Weight Loss Surgery was not a “magic pill” for weight loss as Anitra thought it might be, but she made the lifestyle changes necessary to see lasting weight loss. Her story illustrates the ups and downs that even people who’ve had surgical weight loss procedures face. Read about her journey to learn more…
My name is Anitra Bell-Robinson and I would like to share my weight loss journey with you. In January 2004, I had weight loss surgery. Years of emotional eating and yo yo dieting finally resulted in my weight ballooning to 315 pounds. I spent many nights visualizing how my new body would look. Needless to say, surgery was the jumpstart I so desperately desired. The problem was that I totally depended on the procedure I had undergone to do all the work. Although I got down to 167 lbs, I had no desire to truly change my lifestyle so that would maintain my weight loss. I found ways of snacking that let me avoid the “dumping syndrome” and did not exercise much at all. Yes, I guess you could say I thought I had found the “magic pill” that would sustain the weight loss. That year, I got married and in 2005 had my daughter. My weight slowly but surely increased to 226 lbs.
Desperate and depressed, I said “What else is there to do?”. Half of my stomach is cut out and I failed at reaching my goal. It was not until an elderly lady pointed out my weight gain that something snapped in me. (I sure didn’t appreciate her remark at the time). The following summer I started going to the YMCA. I remember being jealous of a fellow coworker who could exercise on the ellipitical machine for what seemed like forever. When I got on it my thighs burned so badly that I could not make it more than 2 minutes. However, I was determined not to give up! What other choice did I have? By the end of the summer, I had built my endurance up to one hour on the machine. I returned to school 50 lbs lighter! Back to school means hard work, juggling schedules, and eating on the run. I gained about 25 lbs back by the end of that school year.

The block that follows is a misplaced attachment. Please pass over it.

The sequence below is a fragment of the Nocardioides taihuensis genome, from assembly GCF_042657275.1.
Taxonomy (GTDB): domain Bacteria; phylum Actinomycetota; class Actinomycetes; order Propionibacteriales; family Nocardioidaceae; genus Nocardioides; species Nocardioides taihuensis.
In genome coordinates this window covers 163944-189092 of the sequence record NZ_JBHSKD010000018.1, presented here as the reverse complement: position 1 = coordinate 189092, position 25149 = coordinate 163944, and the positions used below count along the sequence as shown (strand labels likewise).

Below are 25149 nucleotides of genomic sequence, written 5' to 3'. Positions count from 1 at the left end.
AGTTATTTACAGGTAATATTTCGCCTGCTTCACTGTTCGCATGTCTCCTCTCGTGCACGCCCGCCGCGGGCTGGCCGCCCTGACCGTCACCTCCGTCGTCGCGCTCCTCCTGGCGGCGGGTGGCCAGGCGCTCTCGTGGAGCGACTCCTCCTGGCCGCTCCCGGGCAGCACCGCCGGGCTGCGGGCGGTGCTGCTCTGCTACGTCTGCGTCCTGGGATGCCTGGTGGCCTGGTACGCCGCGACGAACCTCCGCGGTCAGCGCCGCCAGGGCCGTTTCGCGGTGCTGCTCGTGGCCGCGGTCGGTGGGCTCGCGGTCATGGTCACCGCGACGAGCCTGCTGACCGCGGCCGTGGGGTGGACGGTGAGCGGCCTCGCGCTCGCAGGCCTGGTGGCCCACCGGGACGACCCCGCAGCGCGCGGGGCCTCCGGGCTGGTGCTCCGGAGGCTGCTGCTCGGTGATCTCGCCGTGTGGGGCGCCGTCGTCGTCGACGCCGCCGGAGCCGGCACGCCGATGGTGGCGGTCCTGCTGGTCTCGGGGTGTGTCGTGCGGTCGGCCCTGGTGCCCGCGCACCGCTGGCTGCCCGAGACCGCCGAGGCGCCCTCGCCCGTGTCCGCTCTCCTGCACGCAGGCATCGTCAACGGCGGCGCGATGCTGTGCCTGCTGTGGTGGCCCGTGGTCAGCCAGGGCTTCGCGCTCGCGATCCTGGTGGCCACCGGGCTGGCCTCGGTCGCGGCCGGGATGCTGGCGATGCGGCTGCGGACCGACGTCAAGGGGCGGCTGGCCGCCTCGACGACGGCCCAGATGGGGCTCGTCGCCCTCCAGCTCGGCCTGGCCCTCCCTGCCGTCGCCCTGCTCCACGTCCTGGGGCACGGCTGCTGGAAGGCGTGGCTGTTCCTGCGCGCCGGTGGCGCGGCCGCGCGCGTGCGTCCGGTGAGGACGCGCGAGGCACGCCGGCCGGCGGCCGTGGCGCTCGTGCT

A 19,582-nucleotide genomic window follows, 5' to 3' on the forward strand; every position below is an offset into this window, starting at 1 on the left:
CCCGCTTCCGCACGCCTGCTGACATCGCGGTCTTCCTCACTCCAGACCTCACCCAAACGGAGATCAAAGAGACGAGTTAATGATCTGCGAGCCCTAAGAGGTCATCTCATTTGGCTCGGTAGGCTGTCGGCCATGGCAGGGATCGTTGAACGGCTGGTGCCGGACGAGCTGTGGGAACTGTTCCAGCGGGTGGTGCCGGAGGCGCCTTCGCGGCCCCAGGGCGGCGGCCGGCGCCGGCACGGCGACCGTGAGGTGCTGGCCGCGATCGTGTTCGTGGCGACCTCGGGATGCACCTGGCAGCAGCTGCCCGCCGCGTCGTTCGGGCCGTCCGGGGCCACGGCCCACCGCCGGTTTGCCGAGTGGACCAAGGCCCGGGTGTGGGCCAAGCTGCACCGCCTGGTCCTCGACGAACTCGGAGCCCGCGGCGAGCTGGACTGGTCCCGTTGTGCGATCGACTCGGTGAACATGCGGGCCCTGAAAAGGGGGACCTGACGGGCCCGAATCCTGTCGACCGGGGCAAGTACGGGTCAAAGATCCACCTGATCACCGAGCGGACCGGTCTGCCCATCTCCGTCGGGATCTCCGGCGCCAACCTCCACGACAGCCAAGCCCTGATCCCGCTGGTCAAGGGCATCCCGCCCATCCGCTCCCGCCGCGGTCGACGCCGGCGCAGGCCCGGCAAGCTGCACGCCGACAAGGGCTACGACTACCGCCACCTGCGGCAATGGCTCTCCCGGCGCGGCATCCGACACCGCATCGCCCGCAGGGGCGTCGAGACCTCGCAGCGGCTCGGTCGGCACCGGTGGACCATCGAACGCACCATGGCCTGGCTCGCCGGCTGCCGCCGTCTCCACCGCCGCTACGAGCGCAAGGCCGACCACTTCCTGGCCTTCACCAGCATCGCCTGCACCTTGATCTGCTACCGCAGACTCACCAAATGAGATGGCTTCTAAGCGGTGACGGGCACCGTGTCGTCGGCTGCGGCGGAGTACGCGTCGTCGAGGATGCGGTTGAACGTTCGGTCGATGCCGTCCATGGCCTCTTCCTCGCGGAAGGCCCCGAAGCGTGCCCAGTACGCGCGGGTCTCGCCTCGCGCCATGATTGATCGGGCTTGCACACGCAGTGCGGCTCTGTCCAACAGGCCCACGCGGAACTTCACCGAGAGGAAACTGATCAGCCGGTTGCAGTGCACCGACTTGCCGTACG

During the fall of that same year, a YMCA was built about 5 minutes away from my house. I started with Zumba. I was so out of breath… but I stuck with it. Eventually I began attending more challenging classes such as Boot Camp, kickboxing, circuit training and added weight training. I also made a deal with myself to change the way I looked at food. I started with just portion control which was how I change my eating habits after my surgery in the first place. That’s when the weight started coming off and staying off. I then started feeling so good that I took another look at my diet. I decided to eat less processed foods and less fast foods.
Today, I weigh 162 pounds. My goal is 150 pounds, but I would secretly love to be 140 pounds (in my mind). I love my body now and I’m often amazed at what it can do at 46 years old. People ask me all the time how I do it and I am very honest with them. Yes, I have tried the cabbage soup diet, the Beyoncé lemonade diet, and anything else you could think of. It was not until I had my mind, body, and spirit aligned that I understood that the body God has given me is precious. It has allowed me to have two beautiful children and I want to do all I can to live a healthy lifestyle for them and my husband. Oddly enough, my husband wants some more meat on my bones. Don’t get me wrong, I love my curves but I don’t miss the pain in my knees, feet, and back due to carrying excessive weight. I no longer feel guilty about going to the gym 6 days a week. That is my time carved out for me. I encourage anyone that is struggling with their weight to take the first step and that is get your mind right. It takes time and it is a journey, but it is a journey worth seeing through to the end. I thank God for this revelation and hope to keep inspiring others.